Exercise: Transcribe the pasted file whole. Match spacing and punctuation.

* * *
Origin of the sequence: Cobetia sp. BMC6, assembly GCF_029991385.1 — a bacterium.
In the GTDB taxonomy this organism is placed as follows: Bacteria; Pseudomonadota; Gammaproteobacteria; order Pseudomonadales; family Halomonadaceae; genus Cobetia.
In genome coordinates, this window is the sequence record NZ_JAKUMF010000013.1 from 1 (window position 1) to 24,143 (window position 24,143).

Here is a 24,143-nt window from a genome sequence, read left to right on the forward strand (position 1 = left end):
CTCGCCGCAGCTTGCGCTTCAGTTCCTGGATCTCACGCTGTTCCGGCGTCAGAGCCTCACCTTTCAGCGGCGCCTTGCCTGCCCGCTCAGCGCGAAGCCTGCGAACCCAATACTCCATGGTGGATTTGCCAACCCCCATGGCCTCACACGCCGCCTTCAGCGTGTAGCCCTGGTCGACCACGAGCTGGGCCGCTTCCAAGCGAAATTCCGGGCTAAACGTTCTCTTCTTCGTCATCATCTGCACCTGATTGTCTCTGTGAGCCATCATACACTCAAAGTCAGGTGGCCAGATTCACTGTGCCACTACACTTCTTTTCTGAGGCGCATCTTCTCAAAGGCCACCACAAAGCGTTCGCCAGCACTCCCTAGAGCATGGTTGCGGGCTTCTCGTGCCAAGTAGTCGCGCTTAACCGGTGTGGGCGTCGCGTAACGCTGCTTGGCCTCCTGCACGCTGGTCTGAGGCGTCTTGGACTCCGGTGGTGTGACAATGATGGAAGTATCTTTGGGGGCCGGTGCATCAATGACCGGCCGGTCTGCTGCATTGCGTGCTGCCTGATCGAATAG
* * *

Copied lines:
Origin of the sequence: Cobetia sp. BMC6, assembly GCF_029991385.1 — a bacterium.
In the GTDB taxonomy this organism is placed as follows: Bacteria; Pseudomonadota; Gammaproteobacteria; order Pseudomonadales; family Halomonadaceae; genus Cobetia.
In genome coordinates, this window is the sequence record NZ_JAKUMF010000013.1 from 1 (window position 1) to 24,143 (window position 24,143).

Here is a 24,143-nt window from a genome sequence, read left to right on the forward strand (position 1 = left end):
CTCGCCGCAGCTTGCGCTTCAGTTCCTGGATCTCACGCTGTTCCGGCGTCAGAGCCTCACCTTTCAGCGGCGCCTTGCCTGCCCGCTCAGCGCGAAGCCTGCGAACCCAATACTCCATGGTGGATTTGCCAACCCCCATGGCCTCACACGCCGCCTTCAGCGTGTAGCCCTGGTCGACCACGAGCTGGGCCGCTTCCAAGCGAAATTCCGGGCTAAACGTTCTCTTCTTCGTCATCATCTGCACCTGATTGTCTCTGTGAGCCATCATACACTCAAAGTCAGGTGGCCAGATTCACTGTGCCACTACACTTCTTTTCTGAGGCGCATCTTCTCAAAGGCCACCACAAAGCGTTCGCCAGCACTCCCTAGAGCATGGTTGCGGGCTTCTCGTGCCAAGTAGTCGCGCTTAACCGGTGTGGGCGTCGCGTAACGCTGCTTGGCCTCCTGCACGCTGGTCTGAGGCGTCTTGGACTCCGGTGGTGTGACAATGATGGAAGTATCTTTGGGGGCCGGTGCATCAATGACCGGCCGGTCTGCTGCATTGCGTGCTGCCTGATCGAATAG